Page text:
6 Reasons Why Boredom is Good for Your Student

6 min to read
Why Boredom is Good for Your Student

There are no two words more universally despised by parents and caregivers than “I’m bored!”

As parents, we often feel responsible or obligated to fill our children’s time. But the time we spend filling their days so they don’t feel bored can often lead to parent burnout. It is also depriving our kids of learning a critical life skill–how to be bored.

Why do we Get Bored?

Boredom is a normal feeling and usually occurs when we don’t have anything we find stimulating to occupy our time or our mind. For adults, we have resources and experience to overcome our feelings of boredom and can usually find something to do that is productive and brings us joy.

Kids haven’t always learned how to do that yet. Kids may say they are bored because they are hungry or want attention. But primarily, kids who are growing up today likely live in an overstimulated world where they go from school to activities and then jump on devices where they are fed cartoons, video games, and social media feeds. Their brains are constantly being stimulated by things being pushed to them. When faced with downtime, they don’t always have the critical-thinking skills to know how to come up with something to do on their own.

An online school student creating a STEM project.

Why Boredom is Good for You

Kids are naturally curious and creative. Constantly planning activities may actually deprive them of feeding their curiosity and creativity naturally. Having time to become bored can inspire them to explore the world around them and discover who they are as individuals.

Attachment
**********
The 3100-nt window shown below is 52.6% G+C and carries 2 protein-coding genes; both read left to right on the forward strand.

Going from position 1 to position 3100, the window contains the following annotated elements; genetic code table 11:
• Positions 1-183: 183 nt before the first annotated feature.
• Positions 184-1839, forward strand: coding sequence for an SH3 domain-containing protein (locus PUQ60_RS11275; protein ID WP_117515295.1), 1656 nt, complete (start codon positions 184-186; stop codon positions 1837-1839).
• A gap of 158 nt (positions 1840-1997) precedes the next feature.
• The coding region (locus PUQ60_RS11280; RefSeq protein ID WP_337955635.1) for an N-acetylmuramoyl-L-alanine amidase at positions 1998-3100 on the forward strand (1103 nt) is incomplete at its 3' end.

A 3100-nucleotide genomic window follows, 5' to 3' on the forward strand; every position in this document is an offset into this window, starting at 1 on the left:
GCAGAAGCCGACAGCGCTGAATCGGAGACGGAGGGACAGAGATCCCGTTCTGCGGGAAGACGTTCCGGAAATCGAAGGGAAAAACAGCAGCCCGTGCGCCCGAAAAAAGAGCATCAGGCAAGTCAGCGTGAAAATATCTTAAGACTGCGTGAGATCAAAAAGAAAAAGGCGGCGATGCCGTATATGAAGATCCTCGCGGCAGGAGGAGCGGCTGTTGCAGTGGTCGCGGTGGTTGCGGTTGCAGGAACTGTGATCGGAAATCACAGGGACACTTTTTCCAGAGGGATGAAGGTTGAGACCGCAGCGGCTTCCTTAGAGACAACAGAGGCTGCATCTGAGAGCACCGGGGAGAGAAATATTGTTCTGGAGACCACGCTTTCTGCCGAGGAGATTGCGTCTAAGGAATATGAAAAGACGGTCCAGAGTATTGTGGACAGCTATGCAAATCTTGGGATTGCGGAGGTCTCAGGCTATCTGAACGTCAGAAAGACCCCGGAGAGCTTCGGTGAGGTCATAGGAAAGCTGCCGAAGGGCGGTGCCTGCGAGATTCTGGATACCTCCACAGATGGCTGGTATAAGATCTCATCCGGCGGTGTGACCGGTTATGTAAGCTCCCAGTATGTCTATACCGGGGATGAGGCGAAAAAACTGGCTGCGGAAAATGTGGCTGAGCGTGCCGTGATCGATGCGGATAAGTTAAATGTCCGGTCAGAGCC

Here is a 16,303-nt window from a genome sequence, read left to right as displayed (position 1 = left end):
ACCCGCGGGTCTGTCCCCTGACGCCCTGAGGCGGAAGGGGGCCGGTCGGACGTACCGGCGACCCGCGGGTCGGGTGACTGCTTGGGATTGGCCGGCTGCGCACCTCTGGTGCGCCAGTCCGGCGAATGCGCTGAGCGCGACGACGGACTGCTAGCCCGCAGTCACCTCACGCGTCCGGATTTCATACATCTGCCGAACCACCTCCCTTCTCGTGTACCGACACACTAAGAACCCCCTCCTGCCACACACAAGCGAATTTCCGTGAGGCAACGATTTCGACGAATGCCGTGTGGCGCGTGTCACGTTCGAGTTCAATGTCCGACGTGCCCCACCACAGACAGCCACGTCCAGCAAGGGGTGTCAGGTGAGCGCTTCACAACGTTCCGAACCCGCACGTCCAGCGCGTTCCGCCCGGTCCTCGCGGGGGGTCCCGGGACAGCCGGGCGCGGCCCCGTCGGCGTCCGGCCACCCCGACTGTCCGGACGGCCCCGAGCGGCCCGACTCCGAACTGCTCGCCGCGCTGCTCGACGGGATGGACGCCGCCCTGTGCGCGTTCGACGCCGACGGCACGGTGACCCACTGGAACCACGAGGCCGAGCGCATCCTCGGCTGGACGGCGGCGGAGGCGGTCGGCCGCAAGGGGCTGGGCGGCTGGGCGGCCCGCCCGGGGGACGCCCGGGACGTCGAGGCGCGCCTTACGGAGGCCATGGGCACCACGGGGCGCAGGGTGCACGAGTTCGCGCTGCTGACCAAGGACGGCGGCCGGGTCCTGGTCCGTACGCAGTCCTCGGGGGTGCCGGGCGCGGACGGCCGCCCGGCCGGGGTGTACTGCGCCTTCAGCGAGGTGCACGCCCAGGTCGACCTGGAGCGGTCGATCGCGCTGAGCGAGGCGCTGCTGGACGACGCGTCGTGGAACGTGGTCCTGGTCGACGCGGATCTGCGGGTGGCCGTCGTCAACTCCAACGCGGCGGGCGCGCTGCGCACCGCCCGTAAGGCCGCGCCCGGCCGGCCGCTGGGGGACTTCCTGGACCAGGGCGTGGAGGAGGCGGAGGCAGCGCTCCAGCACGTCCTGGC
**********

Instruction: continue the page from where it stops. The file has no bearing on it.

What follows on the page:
So, is it good to be bored? Yes! Scheduling unstructured time into your child’s day is good for their growth and development. It can also make them better students, as boredom helps their brain recover from the hard work they are doing in school.

While we hate to hear the dreaded “I’m bored,” here are six benefits of boredom to help you step back and let your child be bored.  

1. Boredom can stimulate creativity.

Kids are typically told what to do during structured activities; there is a plan that they have to follow. During unstructured time, kids can choose their own activities, which often sparks creativity. They could come up with their own play or draw a picture. They could use building toys to design a new structure.

Sometimes the best ideas come to us when we have the downtime to think through things creatively. Entrepreneurs, inventors, innovators, artists, and many other professionals rely on creativity to be successful in their careers. Helping children discover how they can tap into their own creativity can help them throughout their life.  

2. Boredom can help students learn how to solve problems.

Boredom helps children develop planning strategies, problem-solving skills, and organizational skills because they are planning and doing activities on their own, without the steps being mapped out for them. If they encounter a roadblock, they have to figure out how to overcome it. These skills can be lacking in kids whose lives are highly-structured.

Giving children the opportunity to come up with something to do and to plan it from start to finish on their own develops the soft skills that will help them be successful throughout their school years and their careers.

3. Boredom can help students discover new interests.